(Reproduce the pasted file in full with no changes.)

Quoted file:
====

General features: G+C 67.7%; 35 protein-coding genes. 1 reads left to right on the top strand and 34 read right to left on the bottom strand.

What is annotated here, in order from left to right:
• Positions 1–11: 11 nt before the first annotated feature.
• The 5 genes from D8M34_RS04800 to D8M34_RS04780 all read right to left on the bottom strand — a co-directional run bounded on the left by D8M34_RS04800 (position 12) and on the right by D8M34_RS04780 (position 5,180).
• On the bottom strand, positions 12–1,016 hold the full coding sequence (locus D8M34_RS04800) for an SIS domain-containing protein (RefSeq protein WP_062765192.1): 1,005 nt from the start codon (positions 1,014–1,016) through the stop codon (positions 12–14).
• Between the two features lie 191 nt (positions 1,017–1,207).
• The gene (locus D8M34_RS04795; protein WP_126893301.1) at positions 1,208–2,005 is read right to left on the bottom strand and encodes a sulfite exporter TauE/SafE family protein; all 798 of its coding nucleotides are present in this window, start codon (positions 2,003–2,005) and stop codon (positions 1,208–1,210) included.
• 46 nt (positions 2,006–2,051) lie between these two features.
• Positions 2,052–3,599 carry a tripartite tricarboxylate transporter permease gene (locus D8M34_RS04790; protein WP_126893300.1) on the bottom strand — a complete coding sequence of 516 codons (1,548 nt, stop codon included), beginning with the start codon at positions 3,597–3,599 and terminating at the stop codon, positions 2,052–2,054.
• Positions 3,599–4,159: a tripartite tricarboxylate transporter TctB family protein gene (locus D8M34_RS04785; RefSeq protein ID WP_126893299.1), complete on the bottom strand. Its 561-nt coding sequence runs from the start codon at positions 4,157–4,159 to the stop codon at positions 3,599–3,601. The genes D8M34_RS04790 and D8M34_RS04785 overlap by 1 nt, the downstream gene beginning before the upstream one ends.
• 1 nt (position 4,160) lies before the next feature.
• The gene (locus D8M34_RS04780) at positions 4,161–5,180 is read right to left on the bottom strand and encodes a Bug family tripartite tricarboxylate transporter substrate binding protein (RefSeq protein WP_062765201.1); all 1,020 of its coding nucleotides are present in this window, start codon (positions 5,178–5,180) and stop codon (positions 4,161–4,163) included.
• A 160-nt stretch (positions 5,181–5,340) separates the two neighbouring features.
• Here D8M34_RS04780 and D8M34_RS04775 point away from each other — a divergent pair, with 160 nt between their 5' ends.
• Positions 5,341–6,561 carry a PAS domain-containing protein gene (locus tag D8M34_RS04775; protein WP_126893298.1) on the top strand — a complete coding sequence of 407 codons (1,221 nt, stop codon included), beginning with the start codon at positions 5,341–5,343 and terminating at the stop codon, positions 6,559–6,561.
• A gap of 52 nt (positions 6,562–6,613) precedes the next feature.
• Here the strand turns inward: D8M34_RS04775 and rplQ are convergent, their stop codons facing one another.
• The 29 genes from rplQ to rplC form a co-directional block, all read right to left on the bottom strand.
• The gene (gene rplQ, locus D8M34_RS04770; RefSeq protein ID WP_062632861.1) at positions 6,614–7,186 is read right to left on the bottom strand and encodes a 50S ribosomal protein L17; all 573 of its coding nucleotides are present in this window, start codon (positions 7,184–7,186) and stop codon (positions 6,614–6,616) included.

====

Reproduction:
General features: G+C 67.7%; 35 protein-coding genes. 1 reads left to right on the top strand and 34 read right to left on the bottom strand.

What is annotated here, in order from left to right:
• Positions 1–11: 11 nt before the first annotated feature.
• The 5 genes from D8M34_RS04800 to D8M34_RS04780 all read right to left on the bottom strand — a co-directional run bounded on the left by D8M34_RS04800 (position 12) and on the right by D8M34_RS04780 (position 5,180).
• On the bottom strand, positions 12–1,016 hold the full coding sequence (locus D8M34_RS04800) for an SIS domain-containing protein (RefSeq protein WP_062765192.1): 1,005 nt from the start codon (positions 1,014–1,016) through the stop codon (positions 12–14).
• Between the two features lie 191 nt (positions 1,017–1,207).
• The gene (locus D8M34_RS04795; protein WP_126893301.1) at positions 1,208–2,005 is read right to left on the bottom strand and encodes a sulfite exporter TauE/SafE family protein; all 798 of its coding nucleotides are present in this window, start codon (positions 2,003–2,005) and stop codon (positions 1,208–1,210) included.
• 46 nt (positions 2,006–2,051) lie between these two features.
• Positions 2,052–3,599 carry a tripartite tricarboxylate transporter permease gene (locus D8M34_RS04790; protein WP_126893300.1) on the bottom strand — a complete coding sequence of 516 codons (1,548 nt, stop codon included), beginning with the start codon at positions 3,597–3,599 and terminating at the stop codon, positions 2,052–2,054.
• Positions 3,599–4,159: a tripartite tricarboxylate transporter TctB family protein gene (locus D8M34_RS04785; RefSeq protein ID WP_126893299.1), complete on the bottom strand. Its 561-nt coding sequence runs from the start codon at positions 4,157–4,159 to the stop codon at positions 3,599–3,601. The genes D8M34_RS04790 and D8M34_RS04785 overlap by 1 nt, the downstream gene beginning before the upstream one ends.
• 1 nt (position 4,160) lies before the next feature.
• The gene (locus D8M34_RS04780) at positions 4,161–5,180 is read right to left on the bottom strand and encodes a Bug family tripartite tricarboxylate transporter substrate binding protein (RefSeq protein WP_062765201.1); all 1,020 of its coding nucleotides are present in this window, start codon (positions 5,178–5,180) and stop codon (positions 4,161–4,163) included.
• A 160-nt stretch (positions 5,181–5,340) separates the two neighbouring features.
• Here D8M34_RS04780 and D8M34_RS04775 point away from each other — a divergent pair, with 160 nt between their 5' ends.
• Positions 5,341–6,561 carry a PAS domain-containing protein gene (locus tag D8M34_RS04775; protein WP_126893298.1) on the top strand — a complete coding sequence of 407 codons (1,221 nt, stop codon included), beginning with the start codon at positions 5,341–5,343 and terminating at the stop codon, positions 6,559–6,561.
• A gap of 52 nt (positions 6,562–6,613) precedes the next feature.
• Here the strand turns inward: D8M34_RS04775 and rplQ are convergent, their stop codons facing one another.
• The 29 genes from rplQ to rplC form a co-directional block, all read right to left on the bottom strand.
• The gene (gene rplQ, locus D8M34_RS04770; RefSeq protein ID WP_062632861.1) at positions 6,614–7,186 is read right to left on the bottom strand and encodes a 50S ribosomal protein L17; all 573 of its coding nucleotides are present in this window, start codon (positions 7,184–7,186) and stop codon (positions 6,614–6,616) included.